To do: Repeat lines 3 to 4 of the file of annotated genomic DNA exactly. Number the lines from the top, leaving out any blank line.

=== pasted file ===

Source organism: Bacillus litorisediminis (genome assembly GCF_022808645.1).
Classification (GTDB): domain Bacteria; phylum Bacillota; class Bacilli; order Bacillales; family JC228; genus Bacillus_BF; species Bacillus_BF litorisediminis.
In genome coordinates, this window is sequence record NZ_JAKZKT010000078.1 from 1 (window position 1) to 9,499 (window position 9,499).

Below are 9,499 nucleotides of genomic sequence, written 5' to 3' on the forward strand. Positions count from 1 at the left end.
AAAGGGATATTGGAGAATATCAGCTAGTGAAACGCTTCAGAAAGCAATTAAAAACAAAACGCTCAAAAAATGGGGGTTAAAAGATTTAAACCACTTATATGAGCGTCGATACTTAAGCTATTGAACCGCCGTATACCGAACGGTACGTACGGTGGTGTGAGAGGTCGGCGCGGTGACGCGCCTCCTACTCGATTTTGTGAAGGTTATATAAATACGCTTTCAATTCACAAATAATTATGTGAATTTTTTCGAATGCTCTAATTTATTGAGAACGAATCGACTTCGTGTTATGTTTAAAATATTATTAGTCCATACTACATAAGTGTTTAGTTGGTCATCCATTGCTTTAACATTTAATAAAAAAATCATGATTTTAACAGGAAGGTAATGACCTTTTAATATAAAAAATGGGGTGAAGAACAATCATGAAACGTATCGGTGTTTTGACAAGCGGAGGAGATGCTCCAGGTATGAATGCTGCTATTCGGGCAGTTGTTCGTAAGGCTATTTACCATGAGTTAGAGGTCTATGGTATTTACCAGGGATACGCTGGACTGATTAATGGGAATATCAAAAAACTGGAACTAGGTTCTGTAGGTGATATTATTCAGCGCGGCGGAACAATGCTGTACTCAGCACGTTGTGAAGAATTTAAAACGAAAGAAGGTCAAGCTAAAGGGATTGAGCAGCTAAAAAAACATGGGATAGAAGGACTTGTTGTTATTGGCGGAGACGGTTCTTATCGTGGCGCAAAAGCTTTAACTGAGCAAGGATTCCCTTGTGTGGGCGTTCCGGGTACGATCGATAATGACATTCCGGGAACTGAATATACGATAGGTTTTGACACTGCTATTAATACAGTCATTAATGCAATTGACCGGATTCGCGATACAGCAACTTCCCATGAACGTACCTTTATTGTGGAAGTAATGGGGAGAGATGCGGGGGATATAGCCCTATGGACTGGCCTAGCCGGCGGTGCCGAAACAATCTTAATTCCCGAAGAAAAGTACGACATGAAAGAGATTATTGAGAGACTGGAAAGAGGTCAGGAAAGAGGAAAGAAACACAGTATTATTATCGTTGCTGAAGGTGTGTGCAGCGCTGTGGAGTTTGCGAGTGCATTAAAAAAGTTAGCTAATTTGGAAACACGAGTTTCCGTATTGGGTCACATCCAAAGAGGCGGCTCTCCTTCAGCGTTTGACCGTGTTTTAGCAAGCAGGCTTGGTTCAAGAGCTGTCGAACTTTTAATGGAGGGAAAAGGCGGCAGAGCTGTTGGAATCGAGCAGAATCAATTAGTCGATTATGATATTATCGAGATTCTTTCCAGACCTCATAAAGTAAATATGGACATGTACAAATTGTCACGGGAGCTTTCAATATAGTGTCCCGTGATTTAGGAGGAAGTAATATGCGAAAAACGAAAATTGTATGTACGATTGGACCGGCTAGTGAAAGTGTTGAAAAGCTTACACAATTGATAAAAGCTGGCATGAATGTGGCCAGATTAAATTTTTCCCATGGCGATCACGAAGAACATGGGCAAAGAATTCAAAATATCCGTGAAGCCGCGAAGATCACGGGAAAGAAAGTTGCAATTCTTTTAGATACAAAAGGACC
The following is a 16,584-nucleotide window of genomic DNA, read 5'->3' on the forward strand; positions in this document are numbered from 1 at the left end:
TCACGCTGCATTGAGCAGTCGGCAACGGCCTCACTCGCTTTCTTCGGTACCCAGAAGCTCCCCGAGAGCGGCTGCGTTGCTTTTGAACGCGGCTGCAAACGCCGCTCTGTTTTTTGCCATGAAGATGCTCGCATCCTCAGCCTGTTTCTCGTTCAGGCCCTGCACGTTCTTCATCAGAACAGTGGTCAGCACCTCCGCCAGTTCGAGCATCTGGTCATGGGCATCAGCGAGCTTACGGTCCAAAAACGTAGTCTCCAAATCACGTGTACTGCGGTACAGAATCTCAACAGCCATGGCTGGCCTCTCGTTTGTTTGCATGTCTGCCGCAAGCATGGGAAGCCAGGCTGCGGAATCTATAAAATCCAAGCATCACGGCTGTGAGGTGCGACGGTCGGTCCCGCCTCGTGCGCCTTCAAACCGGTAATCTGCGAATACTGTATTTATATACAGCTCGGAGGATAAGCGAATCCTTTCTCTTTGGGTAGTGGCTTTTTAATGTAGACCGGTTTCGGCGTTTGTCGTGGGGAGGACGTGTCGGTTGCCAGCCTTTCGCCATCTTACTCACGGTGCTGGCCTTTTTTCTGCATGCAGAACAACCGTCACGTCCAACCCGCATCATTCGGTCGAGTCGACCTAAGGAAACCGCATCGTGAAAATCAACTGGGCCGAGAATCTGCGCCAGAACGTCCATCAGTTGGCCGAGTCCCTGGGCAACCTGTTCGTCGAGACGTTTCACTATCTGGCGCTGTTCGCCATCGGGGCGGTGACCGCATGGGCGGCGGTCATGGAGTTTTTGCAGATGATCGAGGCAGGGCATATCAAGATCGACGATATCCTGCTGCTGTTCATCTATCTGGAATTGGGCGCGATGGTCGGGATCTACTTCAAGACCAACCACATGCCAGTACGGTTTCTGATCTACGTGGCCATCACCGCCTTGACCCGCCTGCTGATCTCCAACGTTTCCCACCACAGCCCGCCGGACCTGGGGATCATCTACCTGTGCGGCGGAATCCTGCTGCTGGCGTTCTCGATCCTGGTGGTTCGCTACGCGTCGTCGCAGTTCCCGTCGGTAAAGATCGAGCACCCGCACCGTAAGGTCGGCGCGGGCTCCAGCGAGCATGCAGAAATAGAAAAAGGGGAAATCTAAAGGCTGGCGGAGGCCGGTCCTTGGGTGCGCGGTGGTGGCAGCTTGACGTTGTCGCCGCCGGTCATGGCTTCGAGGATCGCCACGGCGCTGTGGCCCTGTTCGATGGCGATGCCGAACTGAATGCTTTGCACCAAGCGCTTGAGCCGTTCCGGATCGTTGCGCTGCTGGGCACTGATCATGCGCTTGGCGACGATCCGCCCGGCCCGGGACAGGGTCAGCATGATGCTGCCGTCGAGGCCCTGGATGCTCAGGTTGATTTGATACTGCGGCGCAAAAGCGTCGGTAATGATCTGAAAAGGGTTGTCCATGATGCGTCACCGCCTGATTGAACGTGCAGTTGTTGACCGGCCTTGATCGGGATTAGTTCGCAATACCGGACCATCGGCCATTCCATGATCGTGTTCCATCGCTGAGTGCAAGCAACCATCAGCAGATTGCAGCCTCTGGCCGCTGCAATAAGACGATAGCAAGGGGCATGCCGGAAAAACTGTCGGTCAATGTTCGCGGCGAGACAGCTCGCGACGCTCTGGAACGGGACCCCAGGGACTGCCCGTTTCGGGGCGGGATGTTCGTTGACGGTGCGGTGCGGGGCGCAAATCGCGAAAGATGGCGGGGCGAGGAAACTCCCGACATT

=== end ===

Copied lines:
In genome coordinates, this window is sequence record NZ_JAKZKT010000078.1 from 1 (window position 1) to 9,499 (window position 9,499).

Below are 9,499 nucleotides of genomic sequence, written 5' to 3' on the forward strand. Positions count from 1 at the left end.